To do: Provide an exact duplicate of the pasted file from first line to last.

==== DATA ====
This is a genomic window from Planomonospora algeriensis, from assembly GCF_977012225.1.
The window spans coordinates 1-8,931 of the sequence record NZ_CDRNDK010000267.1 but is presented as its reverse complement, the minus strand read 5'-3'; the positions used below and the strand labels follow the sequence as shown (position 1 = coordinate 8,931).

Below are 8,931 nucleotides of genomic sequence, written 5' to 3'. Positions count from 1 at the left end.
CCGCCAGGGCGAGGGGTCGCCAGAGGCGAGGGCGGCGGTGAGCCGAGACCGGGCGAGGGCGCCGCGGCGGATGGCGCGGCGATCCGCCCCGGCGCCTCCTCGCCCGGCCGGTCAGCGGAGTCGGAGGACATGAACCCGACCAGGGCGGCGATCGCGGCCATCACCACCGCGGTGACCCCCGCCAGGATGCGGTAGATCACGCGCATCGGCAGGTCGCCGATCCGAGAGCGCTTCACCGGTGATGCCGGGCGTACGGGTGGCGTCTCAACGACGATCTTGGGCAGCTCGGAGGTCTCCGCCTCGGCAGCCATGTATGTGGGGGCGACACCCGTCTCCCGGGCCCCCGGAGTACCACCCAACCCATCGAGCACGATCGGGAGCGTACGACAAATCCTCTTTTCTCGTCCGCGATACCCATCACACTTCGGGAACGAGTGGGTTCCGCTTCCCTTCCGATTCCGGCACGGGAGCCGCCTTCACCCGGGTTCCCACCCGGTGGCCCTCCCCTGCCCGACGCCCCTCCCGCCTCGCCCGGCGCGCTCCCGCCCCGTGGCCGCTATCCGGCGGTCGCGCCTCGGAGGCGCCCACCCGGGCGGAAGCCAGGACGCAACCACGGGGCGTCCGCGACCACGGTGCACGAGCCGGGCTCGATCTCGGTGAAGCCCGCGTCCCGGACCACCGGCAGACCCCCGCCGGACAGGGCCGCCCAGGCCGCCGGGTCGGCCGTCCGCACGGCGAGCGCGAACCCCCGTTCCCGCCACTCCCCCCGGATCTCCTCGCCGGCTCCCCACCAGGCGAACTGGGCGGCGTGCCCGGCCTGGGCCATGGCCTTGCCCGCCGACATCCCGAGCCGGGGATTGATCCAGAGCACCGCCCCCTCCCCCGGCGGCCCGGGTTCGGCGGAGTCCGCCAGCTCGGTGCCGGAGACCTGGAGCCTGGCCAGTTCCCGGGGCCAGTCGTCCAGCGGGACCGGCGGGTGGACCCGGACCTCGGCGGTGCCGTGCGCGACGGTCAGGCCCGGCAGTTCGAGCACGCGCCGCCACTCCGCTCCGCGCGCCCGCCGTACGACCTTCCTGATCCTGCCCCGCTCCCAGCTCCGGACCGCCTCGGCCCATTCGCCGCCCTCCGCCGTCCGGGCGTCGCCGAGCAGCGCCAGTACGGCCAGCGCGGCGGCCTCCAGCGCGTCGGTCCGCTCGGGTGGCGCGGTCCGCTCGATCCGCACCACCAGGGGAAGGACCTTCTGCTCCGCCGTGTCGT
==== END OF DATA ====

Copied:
This is a genomic window from Planomonospora algeriensis, from assembly GCF_977012225.1.
The window spans coordinates 1-8,931 of the sequence record NZ_CDRNDK010000267.1 but is presented as its reverse complement, the minus strand read 5'-3'; the positions used below and the strand labels follow the sequence as shown (position 1 = coordinate 8,931).

Below are 8,931 nucleotides of genomic sequence, written 5' to 3'. Positions count from 1 at the left end.
CCGCCAGGGCGAGGGGTCGCCAGAGGCGAGGGCGGCGGTGAGCCGAGACCGGGCGAGGGCGCCGCGGCGGATGGCGCGGCGATCCGCCCCGGCGCCTCCTCGCCCGGCCGGTCAGCGGAGTCGGAGGACATGAACCCGACCAGGGCGGCGATCGCGGCCATCACCACCGCGGTGACCCCCGCCAGGATGCGGTAGATCACGCGCATCGGCAGGTCGCCGATCCGAGAGCGCTTCACCGGTGATGCCGGGCGTACGGGTGGCGTCTCAACGACGATCTTGGGCAGCTCGGAGGTCTCCGCCTCGGCAGCCATGTATGTGGGGGCGACACCCGTCTCCCGGGCCCCCGGAGTACCACCCAACCCATCGAGCACGATCGGGAGCGTACGACAAATCCTCTTTTCTCGTCCGCGATACCCATCACACTTCGGGAACGAGTGGGTTCCGCTTCCCTTCCGATTCCGGCACGGGAGCCGCCTTCACCCGGGTTCCCACCCGGTGGCCCTCCCCTGCCCGACGCCCCTCCCGCCTCGCCCGGCGCGCTCCCGCCCCGTGGCCGCTATCCGGCGGTCGCGCCTCGGAGGCGCCCACCCGGGCGGAAGCCAGGACGCAACCACGGGGCGTCCGCGACCACGGTGCACGAGCCGGGCTCGATCTCGGTGAAGCCCGCGTCCCGGACCACCGGCAGACCCCCGCCGGACAGGGCCGCCCAGGCCGCCGGGTCGGCCGTCCGCACGGCGAGCGCGAACCCCCGTTCCCGCCACTCCCCCCGGATCTCCTCGCCGGCTCCCCACCAGGCGAACTGGGCGGCGTGCCCGGCCTGGGCCATGGCCTTGCCCGCCGACATCCCGAGCCGGGGATTGATCCAGAGCACCGCCCCCTCCCCCGGCGGCCCGGGTTCGGCGGAGTCCGCCAGCTCGGTGCCGGAGACCTGGAGCCTGGCCAGTTCCCGGGGCCAGTCGTCCAGCGGGACCGGCGGGTGGACCCGGACCTCGGCGGTGCCGTGCGCGACGGTCAGGCCCGGCAGTTCGAGCACGCGCCGCCACTCCGCTCCGCGCGCCCGCCGTACGACCTTCCTGATCCTGCCCCGCTCCCAGCTCCGGACCGCCTCGGCCCATTCGCCGCCCTCCGCCGTCCGGGCGTCGCCGAGCAGCGCCAGTACGGCCAGCGCGGCGGCCTCCAGCGCGTCGGTCCGCTCGGGTGGCGCGGTCCGCTCGATCCGCACCACCAGGGGAAGGACCTTCTGCTCCGCCGTGTCGT